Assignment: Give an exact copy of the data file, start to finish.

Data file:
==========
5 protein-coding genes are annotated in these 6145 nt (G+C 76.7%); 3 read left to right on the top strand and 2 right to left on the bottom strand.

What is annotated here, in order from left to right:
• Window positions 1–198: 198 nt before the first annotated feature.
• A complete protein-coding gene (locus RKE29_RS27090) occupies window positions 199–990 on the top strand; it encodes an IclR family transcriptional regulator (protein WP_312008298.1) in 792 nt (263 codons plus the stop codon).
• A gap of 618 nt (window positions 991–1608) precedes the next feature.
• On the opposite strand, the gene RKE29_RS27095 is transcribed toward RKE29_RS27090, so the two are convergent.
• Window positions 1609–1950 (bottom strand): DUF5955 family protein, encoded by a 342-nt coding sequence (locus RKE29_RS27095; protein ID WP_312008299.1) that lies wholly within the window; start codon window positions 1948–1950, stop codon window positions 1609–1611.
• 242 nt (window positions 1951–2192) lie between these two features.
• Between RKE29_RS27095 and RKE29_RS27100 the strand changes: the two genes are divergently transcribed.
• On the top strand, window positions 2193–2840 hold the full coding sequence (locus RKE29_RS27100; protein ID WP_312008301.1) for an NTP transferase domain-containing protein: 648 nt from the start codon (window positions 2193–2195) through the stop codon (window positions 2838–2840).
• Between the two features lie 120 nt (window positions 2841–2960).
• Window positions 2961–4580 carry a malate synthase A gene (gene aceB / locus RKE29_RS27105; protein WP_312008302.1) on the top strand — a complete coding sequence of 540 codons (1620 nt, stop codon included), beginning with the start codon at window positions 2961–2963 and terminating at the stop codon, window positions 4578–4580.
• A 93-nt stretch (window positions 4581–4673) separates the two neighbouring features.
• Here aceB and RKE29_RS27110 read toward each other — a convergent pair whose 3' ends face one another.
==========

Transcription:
5 protein-coding genes are annotated in these 6145 nt (G+C 76.7%); 3 read left to right on the top strand and 2 right to left on the bottom strand.

What is annotated here, in order from left to right:
• Window positions 1–198: 198 nt before the first annotated feature.
• A complete protein-coding gene (locus RKE29_RS27090) occupies window positions 199–990 on the top strand; it encodes an IclR family transcriptional regulator (protein WP_312008298.1) in 792 nt (263 codons plus the stop codon).
• A gap of 618 nt (window positions 991–1608) precedes the next feature.
• On the opposite strand, the gene RKE29_RS27095 is transcribed toward RKE29_RS27090, so the two are convergent.
• Window positions 1609–1950 (bottom strand): DUF5955 family protein, encoded by a 342-nt coding sequence (locus RKE29_RS27095; protein ID WP_312008299.1) that lies wholly within the window; start codon window positions 1948–1950, stop codon window positions 1609–1611.
• 242 nt (window positions 1951–2192) lie between these two features.
• Between RKE29_RS27095 and RKE29_RS27100 the strand changes: the two genes are divergently transcribed.
• On the top strand, window positions 2193–2840 hold the full coding sequence (locus RKE29_RS27100; protein ID WP_312008301.1) for an NTP transferase domain-containing protein: 648 nt from the start codon (window positions 2193–2195) through the stop codon (window positions 2838–2840).
• Between the two features lie 120 nt (window positions 2841–2960).
• Window positions 2961–4580 carry a malate synthase A gene (gene aceB / locus RKE29_RS27105; protein WP_312008302.1) on the top strand — a complete coding sequence of 540 codons (1620 nt, stop codon included), beginning with the start codon at window positions 2961–2963 and terminating at the stop codon, window positions 4578–4580.
• A 93-nt stretch (window positions 4581–4673) separates the two neighbouring features.
• Here aceB and RKE29_RS27110 read toward each other — a convergent pair whose 3' ends face one another.